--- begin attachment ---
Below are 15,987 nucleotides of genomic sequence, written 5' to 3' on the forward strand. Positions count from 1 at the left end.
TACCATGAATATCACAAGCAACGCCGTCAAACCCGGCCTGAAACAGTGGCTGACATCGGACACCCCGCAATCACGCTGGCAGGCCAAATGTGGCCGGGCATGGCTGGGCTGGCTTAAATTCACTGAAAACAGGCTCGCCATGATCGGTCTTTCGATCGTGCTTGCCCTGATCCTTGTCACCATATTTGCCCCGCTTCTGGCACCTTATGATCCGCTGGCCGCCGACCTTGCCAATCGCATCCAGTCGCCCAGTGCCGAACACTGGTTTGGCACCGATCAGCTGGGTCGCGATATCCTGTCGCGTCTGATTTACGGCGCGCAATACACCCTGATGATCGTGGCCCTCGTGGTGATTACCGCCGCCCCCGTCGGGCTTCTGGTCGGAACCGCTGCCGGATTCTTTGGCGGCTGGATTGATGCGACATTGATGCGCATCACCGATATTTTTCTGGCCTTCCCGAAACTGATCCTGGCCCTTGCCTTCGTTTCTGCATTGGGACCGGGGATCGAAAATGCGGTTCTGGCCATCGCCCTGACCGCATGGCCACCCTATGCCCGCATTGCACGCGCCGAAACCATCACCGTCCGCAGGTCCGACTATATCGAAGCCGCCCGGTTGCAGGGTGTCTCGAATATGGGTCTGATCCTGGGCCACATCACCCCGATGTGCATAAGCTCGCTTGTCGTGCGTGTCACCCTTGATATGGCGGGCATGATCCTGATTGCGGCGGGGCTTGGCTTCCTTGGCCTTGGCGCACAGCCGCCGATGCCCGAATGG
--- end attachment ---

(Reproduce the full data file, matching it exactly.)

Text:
Below are 15,987 nucleotides of genomic sequence, written 5' to 3' on the forward strand. Positions count from 1 at the left end.
TACCATGAATATCACAAGCAACGCCGTCAAACCCGGCCTGAAACAGTGGCTGACATCGGACACCCCGCAATCACGCTGGCAGGCCAAATGTGGCCGGGCATGGCTGGGCTGGCTTAAATTCACTGAAAACAGGCTCGCCATGATCGGTCTTTCGATCGTGCTTGCCCTGATCCTTGTCACCATATTTGCCCCGCTTCTGGCACCTTATGATCCGCTGGCCGCCGACCTTGCCAATCGCATCCAGTCGCCCAGTGCCGAACACTGGTTTGGCACCGATCAGCTGGGTCGCGATATCCTGTCGCGTCTGATTTACGGCGCGCAATACACCCTGATGATCGTGGCCCTCGTGGTGATTACCGCCGCCCCCGTCGGGCTTCTGGTCGGAACCGCTGCCGGATTCTTTGGCGGCTGGATTGATGCGACATTGATGCGCATCACCGATATTTTTCTGGCCTTCCCGAAACTGATCCTGGCCCTTGCCTTCGTTTCTGCATTGGGACCGGGGATCGAAAATGCGGTTCTGGCCATCGCCCTGACCGCATGGCCACCCTATGCCCGCATTGCACGCGCCGAAACCATCACCGTCCGCAGGTCCGACTATATCGAAGCCGCCCGGTTGCAGGGTGTCTCGAATATGGGTCTGATCCTGGGCCACATCACCCCGATGTGCATAAGCTCGCTTGTCGTGCGTGTCACCCTTGATATGGCGGGCATGATCCTGATTGCGGCGGGGCTTGGCTTCCTTGGCCTTGGCGCACAGCCGCCGATGCCCGAATGG